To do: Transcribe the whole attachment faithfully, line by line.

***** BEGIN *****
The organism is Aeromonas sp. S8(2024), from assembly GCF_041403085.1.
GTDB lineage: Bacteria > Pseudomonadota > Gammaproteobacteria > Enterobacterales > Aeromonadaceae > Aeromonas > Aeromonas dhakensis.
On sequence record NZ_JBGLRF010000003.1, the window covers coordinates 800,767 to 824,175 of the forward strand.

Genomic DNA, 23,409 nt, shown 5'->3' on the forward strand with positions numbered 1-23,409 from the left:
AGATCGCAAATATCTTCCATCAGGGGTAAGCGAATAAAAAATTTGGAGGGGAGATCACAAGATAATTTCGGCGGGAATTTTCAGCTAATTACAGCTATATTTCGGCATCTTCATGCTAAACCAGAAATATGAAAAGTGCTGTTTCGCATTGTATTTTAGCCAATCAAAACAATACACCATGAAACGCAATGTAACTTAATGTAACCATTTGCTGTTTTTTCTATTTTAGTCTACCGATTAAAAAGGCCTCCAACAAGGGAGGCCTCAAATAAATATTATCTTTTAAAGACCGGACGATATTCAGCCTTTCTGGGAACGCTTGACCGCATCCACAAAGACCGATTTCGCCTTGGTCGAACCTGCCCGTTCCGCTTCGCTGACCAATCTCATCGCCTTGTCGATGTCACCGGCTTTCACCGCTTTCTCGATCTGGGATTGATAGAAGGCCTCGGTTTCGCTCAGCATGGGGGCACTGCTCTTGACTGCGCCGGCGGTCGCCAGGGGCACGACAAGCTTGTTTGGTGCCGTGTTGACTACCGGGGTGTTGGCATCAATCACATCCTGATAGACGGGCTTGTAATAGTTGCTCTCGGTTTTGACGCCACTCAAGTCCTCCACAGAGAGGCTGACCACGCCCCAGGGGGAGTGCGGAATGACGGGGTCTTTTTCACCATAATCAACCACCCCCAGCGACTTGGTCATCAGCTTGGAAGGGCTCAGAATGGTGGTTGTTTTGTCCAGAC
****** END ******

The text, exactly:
The organism is Aeromonas sp. S8(2024), from assembly GCF_041403085.1.
GTDB lineage: Bacteria > Pseudomonadota > Gammaproteobacteria > Enterobacterales > Aeromonadaceae > Aeromonas > Aeromonas dhakensis.
On sequence record NZ_JBGLRF010000003.1, the window covers coordinates 800,767 to 824,175 of the forward strand.

Genomic DNA, 23,409 nt, shown 5'->3' on the forward strand with positions numbered 1-23,409 from the left:
AGATCGCAAATATCTTCCATCAGGGGTAAGCGAATAAAAAATTTGGAGGGGAGATCACAAGATAATTTCGGCGGGAATTTTCAGCTAATTACAGCTATATTTCGGCATCTTCATGCTAAACCAGAAATATGAAAAGTGCTGTTTCGCATTGTATTTTAGCCAATCAAAACAATACACCATGAAACGCAATGTAACTTAATGTAACCATTTGCTGTTTTTTCTATTTTAGTCTACCGATTAAAAAGGCCTCCAACAAGGGAGGCCTCAAATAAATATTATCTTTTAAAGACCGGACGATATTCAGCCTTTCTGGGAACGCTTGACCGCATCCACAAAGACCGATTTCGCCTTGGTCGAACCTGCCCGTTCCGCTTCGCTGACCAATCTCATCGCCTTGTCGATGTCACCGGCTTTCACCGCTTTCTCGATCTGGGATTGATAGAAGGCCTCGGTTTCGCTCAGCATGGGGGCACTGCTCTTGACTGCGCCGGCGGTCGCCAGGGGCACGACAAGCTTGTTTGGTGCCGTGTTGACTACCGGGGTGTTGGCATCAATCACATCCTGATAGACGGGCTTGTAATAGTTGCTCTCGGTTTTGACGCCACTCAAGTCCTCCACAGAGAGGCTGACCACGCCCCAGGGGGAGTGCGGAATGACGGGGTCTTTTTCACCATAATCAACCACCCCCAGCGACTTGGTCATCAGCTTGGAAGGGCTCAGAATGGTGGTTGTTTTGTCCAGAC